One of the most fascinating and mysterious facts of modern times is that IQ scores
have been steadily rising in developed nations for the past half_century. A political
scientist, James Flynn, noticed in the early 1980s that the "control" group of
teenagers who were regularly being tested to keep scores in line was improving all
"Every time kids took the new and the old tests, they did better on the old ones,"
Flynn found. "I thought: that’s weird."
For Johnson, the explanation may be staring us in the face. "Over the last 50 years
we’ve had to cope with an explosion of media, technologies and interfaces, from the
TV clicker to the worldwide web. And every new form of visual media — interactive
visual media in particular — poses an implicit challenge to our brains: we have to
work through the logic of the new interface, follow clues, sense relationships."
These, he points out, are the very skills measured in IQ tests. "You survey a field of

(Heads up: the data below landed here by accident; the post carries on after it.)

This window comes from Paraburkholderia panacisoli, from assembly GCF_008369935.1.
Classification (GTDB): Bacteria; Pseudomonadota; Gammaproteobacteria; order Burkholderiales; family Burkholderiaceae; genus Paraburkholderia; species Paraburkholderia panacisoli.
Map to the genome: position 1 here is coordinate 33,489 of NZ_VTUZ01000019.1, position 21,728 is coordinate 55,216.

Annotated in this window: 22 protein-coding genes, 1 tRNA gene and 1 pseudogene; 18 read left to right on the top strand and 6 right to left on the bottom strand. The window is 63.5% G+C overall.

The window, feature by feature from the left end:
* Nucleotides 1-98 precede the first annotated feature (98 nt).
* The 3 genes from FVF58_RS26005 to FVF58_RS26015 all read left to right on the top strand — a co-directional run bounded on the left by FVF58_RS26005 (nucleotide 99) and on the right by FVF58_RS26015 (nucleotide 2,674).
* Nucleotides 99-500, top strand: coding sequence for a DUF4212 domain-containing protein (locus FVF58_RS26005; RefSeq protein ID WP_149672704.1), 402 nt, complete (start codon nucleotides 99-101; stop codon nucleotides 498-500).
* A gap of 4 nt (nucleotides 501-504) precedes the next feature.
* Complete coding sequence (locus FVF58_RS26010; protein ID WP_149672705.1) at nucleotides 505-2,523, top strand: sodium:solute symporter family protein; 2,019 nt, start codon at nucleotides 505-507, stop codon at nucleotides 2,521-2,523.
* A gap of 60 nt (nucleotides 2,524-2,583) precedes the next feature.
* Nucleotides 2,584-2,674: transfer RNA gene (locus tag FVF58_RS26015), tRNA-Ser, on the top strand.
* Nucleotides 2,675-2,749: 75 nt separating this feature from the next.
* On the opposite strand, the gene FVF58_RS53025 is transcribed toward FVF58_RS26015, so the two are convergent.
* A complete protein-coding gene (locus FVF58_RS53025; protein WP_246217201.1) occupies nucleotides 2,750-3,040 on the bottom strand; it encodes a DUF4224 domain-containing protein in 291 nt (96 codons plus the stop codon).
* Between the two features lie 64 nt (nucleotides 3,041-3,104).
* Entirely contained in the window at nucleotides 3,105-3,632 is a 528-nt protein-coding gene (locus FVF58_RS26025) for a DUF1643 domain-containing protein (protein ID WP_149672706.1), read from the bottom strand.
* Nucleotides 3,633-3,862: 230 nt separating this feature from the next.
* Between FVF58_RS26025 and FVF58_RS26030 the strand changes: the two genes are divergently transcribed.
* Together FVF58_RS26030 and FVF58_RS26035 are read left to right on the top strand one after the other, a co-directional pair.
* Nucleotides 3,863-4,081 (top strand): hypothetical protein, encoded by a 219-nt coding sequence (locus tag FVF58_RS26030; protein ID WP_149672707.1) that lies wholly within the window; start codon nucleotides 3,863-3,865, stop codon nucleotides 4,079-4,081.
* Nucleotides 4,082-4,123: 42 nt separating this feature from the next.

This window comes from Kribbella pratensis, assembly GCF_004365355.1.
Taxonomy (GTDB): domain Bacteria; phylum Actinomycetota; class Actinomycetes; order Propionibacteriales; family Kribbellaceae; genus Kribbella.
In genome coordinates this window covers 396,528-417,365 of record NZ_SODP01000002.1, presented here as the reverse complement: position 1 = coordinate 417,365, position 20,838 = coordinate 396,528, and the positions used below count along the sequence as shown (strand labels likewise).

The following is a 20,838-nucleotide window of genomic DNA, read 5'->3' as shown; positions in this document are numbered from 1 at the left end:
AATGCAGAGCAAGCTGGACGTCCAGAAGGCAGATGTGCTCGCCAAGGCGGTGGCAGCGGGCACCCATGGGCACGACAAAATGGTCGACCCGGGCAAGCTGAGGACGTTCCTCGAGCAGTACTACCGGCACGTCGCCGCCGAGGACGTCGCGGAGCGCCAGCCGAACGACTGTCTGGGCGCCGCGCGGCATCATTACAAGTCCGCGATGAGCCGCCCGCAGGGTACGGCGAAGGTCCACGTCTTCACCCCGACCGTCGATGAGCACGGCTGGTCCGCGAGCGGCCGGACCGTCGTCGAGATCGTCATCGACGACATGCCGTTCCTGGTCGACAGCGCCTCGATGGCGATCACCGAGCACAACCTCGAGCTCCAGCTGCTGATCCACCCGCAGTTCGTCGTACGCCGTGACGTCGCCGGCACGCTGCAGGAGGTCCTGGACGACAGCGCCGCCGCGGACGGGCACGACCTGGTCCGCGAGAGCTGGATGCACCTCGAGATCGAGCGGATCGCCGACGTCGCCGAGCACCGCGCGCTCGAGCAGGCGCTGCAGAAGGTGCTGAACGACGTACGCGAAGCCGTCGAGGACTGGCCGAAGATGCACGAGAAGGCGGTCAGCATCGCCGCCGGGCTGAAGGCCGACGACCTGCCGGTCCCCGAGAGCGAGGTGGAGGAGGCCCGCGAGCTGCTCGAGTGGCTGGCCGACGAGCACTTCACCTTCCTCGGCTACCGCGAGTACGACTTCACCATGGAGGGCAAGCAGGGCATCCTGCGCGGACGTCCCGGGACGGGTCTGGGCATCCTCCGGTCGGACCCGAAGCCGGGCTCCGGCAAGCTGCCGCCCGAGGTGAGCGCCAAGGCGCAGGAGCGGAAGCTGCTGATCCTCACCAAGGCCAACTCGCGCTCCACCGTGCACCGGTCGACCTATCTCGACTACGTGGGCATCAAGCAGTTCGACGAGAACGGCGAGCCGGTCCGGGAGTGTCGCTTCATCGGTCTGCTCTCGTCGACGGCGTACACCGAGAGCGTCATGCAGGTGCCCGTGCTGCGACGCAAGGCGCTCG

visual icons and look for unusual patterns."
Educationists agree. In Britain three years ago, researchers funded by the Department
for Education and Skills found that computer games improved problem-solving skills,
concentration, memorisation and collaboration in the 700 children they studied.
What they do is help players to think: "All the intellectual benefits of gaming derive
from this fundamental virtue, because learning how to think is ultimately about
learning to make the right decisions."
(the above are extracts from a Sunday Times article: the full article can be viewedIs it possible that this increase in problem solving ability, this process
of learning how to think for one’s self, is a main factor in the decline of
outdated doctrine-based institutions?